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Provo • In a surprise last-minute move, embattled Provo Municipal Councilman Steve Turley resigned Tuesday night, just before his colleagues met to consider his ouster.

The announcement came after days of speculation that the remaining six members of the council were poised to remove him from office after an investigation found that he had violated the state Municipal Officers' and Employees' Act.

Turley was not present at the special Tuesday night meeting, but he has steadfastly denied any wrongdoing.

His attorney, Craig Carlile, said in an interview after the meeting that the state's municipal ethics code was "flawed" and did not provide an opportunity for his client to test the veracity of witnesses who made statements against him.

"He had hoped to make a presentation tonight," Carlile said of his client. "But that wasn't going to be offered to him."

Carlile also said he wished the council would have read aloud his client's letter of resignation. "It's a difficult night for Mr. Turley. He has enjoyed his time on the council."

Earlier, Carlile had supplied the council with an 11-page rebuttal to the city's investigation by retired Judge Anthony Schofield.

The controversial councilman has been caught up in a web of allegations that have spawned 10 felony fraud counts filed in 4th District Court.

The city's independent investigation outlined five instances in which the state's municipal ethics act was violated by Turley for failing to disclose conflicts of interest or acting on information he obtained as a council member.

It is that law the council could have used to remove him.

Trial dates in the felony cases have yet to be set.

Turley has publicly chalked up allegations against him to what he termed the "frenzy" and "drama" created by his political opponents seeking to unseat him.

He had earlier refused to resign, saying that would "license future councils throughout the state to overturn a legitimate election when disgruntled political opponents complain loud enough."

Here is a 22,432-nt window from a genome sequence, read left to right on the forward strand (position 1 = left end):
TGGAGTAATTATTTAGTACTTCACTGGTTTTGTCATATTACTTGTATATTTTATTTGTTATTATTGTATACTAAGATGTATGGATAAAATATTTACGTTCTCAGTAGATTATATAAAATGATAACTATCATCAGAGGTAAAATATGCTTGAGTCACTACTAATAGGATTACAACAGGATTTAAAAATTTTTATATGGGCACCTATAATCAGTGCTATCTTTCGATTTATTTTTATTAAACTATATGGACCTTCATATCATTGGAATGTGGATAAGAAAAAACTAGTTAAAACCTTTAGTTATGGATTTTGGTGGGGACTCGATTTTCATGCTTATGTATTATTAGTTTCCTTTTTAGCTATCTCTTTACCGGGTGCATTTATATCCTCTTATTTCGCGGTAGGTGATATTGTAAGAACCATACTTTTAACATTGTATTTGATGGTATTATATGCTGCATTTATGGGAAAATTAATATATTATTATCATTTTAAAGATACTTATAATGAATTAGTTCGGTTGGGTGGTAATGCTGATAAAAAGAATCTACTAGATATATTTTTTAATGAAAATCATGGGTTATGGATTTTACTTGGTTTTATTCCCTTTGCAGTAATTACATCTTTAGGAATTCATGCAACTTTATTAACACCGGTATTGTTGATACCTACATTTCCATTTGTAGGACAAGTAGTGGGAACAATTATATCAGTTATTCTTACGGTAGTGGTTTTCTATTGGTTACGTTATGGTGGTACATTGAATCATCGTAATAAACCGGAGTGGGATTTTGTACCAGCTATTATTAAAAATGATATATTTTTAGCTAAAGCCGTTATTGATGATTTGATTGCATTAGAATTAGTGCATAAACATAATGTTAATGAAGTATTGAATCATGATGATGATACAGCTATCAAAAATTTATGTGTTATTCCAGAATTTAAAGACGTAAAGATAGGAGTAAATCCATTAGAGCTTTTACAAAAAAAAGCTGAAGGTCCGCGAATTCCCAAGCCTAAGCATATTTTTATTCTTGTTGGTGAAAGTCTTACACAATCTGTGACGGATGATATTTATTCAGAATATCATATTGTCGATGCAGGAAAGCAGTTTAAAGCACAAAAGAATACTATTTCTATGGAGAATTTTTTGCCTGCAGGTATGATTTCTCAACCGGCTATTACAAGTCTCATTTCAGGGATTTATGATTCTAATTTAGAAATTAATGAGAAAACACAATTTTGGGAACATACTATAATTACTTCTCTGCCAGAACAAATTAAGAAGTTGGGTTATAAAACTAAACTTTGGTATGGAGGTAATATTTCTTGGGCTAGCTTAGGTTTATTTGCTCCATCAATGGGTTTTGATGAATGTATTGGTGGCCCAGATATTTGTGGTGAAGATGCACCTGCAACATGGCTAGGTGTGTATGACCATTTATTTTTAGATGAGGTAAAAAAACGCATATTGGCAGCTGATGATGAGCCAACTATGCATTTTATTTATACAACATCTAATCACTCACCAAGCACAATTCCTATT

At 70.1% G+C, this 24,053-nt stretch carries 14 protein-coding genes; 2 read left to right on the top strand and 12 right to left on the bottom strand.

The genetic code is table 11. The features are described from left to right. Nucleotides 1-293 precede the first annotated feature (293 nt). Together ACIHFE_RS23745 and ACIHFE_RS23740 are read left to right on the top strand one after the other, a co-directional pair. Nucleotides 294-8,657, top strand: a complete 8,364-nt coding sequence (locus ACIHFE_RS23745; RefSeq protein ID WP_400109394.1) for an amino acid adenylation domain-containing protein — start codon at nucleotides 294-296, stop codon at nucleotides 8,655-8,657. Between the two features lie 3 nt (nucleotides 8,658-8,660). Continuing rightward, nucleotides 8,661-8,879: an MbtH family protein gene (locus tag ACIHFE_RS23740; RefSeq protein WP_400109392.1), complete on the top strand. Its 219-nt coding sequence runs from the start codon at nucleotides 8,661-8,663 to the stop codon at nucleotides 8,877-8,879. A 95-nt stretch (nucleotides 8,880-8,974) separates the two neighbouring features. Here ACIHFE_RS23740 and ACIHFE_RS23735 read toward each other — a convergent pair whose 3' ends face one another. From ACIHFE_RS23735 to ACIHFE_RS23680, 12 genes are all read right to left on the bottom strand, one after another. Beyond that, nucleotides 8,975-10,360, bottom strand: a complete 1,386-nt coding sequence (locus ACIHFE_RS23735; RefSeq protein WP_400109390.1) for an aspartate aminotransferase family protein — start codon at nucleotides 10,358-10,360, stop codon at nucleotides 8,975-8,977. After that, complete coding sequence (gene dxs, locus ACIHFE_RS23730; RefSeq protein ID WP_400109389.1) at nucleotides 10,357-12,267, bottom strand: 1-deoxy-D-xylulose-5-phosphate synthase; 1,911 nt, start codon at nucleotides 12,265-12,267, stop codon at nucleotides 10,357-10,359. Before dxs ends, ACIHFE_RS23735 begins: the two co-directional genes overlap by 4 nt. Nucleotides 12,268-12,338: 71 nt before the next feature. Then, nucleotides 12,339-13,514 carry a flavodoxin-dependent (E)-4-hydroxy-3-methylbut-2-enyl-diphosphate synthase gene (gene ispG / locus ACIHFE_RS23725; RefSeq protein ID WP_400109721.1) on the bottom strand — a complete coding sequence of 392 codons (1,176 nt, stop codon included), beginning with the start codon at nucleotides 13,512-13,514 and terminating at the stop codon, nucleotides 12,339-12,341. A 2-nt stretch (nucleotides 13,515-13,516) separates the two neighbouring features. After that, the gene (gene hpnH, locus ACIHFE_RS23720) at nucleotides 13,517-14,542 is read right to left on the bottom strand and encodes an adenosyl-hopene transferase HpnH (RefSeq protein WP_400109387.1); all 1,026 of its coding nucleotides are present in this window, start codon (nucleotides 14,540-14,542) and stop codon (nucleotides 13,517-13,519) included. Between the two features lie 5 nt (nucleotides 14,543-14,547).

Turley was not seeking re-election this year and had less than four months left in his second term.

Council Chairman Rick Healey confirmed Tuesday night that the council had accepted Turley's resignation and would not move forward with the dismissal proceedings.

Healey added, however, that the council was ready to dismiss Turley.

"The council was unified in its findings that Mr. Turley violated the ethics act," Healey said. "We have gone through a process that we are unanimous about and we feel we did it properly."

Longtime Provo resident Pam Jones said she would have preferred that Turley get a hearing in court rather than be removed by the council.

"How can a legislative body reverse the voters action?" she asked. "It seems like he should have a chance to present his side of it to a judicial body."

But Diane Christensen, one of 23 Provo residents who brought complaints against Turley, said he should have resigned months ago.

"It would have saved the city a lot of time and money," she said.

The citizens group began its call for an investigation into Turley's activities a year ago, Christensen explained. The group was originally rebuffed by Provo Mayor John R. Curtis, as well as the Utah Attorney General's Office.

It was only after Utah County Attorney Jeff Buhman brought criminal charges that the municipality again considered its own ethics investigation, Christensen said.

"The right thing has been done here today," she said. "But I don't think you'll ever hear an apology from Steve Turley."

Christensen said she and her colleagues were not politically motivated, as Turley has alleged.

"We started into this without any personal animosity," she said. "We've been accused of retaliation and being a lynch mob, but we've tried to take the high road."

Turley could not be reached for comment Tuesday following the council meeting.

What's next?

Nov. 15 • Status hearing in 4th District Court for Steve Turley, who faces nine second-degree felony counts.